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Digital Devices in Civil Litigation

Lawyers have an ethical obligation to be competent in the matters they handle, including understanding technology involved in litigation. Litigators must be knowledgeable about the potential evidentiary value of smartphones, tablets and other digital devices. This means knowing what information is carried on them, and potentially retrieved from them, as well as being versed in the legal and ethical limitations on extracting digital data from such devices through forensic examination. The limiting principles that lawyers (and forensic examiners) must appreciate are found in laws that prohibit wiretapping, computer abuse, and eavesdropping, and protect privacy rights, as well as in the ethical first principle that lawyers may not engage in, or enable clients to engage in, criminal or fraudulent activity.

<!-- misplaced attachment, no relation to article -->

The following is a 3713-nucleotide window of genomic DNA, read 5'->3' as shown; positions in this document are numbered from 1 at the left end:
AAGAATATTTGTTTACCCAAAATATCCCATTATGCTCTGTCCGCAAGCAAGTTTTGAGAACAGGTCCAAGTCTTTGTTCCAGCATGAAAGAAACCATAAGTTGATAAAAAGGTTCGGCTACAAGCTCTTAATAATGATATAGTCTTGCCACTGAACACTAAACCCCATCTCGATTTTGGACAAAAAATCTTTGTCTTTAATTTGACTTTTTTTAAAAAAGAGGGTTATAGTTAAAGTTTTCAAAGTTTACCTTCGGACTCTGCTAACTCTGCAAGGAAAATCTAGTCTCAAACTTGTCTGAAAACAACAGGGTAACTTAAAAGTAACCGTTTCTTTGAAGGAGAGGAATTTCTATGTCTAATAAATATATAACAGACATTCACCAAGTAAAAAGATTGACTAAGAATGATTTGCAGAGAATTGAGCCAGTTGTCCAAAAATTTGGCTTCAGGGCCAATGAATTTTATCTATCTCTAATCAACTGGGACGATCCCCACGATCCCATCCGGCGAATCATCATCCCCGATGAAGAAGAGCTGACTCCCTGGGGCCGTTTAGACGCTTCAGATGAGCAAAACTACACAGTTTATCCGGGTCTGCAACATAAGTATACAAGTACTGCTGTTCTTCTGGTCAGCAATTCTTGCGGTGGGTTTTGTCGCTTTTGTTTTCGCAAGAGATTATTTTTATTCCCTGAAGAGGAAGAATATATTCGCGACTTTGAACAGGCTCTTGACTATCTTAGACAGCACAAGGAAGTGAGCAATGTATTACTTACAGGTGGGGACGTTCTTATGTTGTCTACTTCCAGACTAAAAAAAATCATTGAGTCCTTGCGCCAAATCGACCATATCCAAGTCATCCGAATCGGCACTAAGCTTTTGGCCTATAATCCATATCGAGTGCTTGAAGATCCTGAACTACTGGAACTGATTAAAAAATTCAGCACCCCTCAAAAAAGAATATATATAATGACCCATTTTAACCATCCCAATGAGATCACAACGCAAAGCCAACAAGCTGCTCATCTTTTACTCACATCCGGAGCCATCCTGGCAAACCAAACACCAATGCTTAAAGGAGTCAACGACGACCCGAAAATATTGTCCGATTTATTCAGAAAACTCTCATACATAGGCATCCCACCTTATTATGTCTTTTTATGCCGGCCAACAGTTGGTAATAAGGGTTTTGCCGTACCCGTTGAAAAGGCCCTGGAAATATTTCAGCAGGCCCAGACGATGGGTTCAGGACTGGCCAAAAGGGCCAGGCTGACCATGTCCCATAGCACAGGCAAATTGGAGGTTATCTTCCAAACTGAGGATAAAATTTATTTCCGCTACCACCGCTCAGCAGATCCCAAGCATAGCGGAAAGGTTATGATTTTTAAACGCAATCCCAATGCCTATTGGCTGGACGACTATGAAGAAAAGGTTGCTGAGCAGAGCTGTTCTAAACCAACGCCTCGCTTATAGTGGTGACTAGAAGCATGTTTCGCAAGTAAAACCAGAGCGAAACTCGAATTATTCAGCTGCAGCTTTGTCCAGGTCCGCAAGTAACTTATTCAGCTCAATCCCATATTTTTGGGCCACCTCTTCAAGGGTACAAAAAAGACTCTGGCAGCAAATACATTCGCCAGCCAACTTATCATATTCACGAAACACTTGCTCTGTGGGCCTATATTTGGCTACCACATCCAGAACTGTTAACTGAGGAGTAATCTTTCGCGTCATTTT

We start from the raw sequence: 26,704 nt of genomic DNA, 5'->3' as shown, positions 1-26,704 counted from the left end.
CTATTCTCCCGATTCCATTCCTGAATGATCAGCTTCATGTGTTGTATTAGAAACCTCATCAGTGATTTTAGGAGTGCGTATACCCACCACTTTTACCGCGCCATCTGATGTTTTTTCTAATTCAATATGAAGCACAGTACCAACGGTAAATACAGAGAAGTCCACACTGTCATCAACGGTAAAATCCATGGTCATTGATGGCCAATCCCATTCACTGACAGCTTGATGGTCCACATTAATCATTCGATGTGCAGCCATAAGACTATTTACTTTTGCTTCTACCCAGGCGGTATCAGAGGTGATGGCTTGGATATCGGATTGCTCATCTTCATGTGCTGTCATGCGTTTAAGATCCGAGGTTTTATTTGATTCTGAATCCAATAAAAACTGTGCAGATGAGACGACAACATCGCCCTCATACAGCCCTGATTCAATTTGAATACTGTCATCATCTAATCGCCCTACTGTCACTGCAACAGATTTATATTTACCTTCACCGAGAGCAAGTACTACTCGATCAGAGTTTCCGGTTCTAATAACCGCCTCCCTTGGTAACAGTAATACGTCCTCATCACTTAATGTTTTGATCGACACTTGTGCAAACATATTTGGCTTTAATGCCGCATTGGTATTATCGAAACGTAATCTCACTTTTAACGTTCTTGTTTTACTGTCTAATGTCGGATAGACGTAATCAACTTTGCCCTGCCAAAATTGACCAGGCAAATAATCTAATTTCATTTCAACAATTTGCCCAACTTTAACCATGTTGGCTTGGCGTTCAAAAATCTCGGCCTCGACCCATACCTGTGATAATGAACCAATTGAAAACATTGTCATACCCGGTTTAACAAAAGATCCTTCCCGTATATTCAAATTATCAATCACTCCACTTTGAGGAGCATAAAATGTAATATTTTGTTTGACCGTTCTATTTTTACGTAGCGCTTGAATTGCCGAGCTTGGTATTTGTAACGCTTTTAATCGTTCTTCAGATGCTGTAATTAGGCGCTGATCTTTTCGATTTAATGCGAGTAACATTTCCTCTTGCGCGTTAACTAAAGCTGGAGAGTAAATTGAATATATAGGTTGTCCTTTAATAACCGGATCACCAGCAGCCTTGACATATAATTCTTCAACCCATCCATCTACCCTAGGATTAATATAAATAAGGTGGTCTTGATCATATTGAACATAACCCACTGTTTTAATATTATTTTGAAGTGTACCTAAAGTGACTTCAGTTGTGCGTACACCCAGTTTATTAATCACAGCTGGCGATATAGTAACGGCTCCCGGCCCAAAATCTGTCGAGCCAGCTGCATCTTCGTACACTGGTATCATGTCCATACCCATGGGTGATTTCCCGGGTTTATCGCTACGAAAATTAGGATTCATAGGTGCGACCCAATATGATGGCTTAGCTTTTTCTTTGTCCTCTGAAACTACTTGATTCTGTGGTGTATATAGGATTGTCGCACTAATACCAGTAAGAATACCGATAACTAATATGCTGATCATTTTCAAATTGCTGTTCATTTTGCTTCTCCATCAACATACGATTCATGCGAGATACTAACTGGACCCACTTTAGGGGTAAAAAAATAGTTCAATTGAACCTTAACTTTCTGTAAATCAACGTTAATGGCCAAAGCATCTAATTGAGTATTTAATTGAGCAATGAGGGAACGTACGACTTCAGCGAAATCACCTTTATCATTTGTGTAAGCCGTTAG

Lawyers are responsible for determining the legally permissible boundaries for conducting forensic examinations of digital devices, and in so doing must carefully consider the quality and scope of the consent given, i.e., the authority under which the examination is to be performed. What may start out as a lawful search may quickly turn questionable, or even plainly unlawful, depending on the scope of the permission granted, what evidence is developed, and how the recovered information implicates the privacy rights of third parties. While the evidence from such devices can amount to a smoking gun, you don’t want it to backfire and find yourself sued, prosecuted or disbarred for actions that, in hindsight, were not lawful and could have been avoided with a modicum of foresight.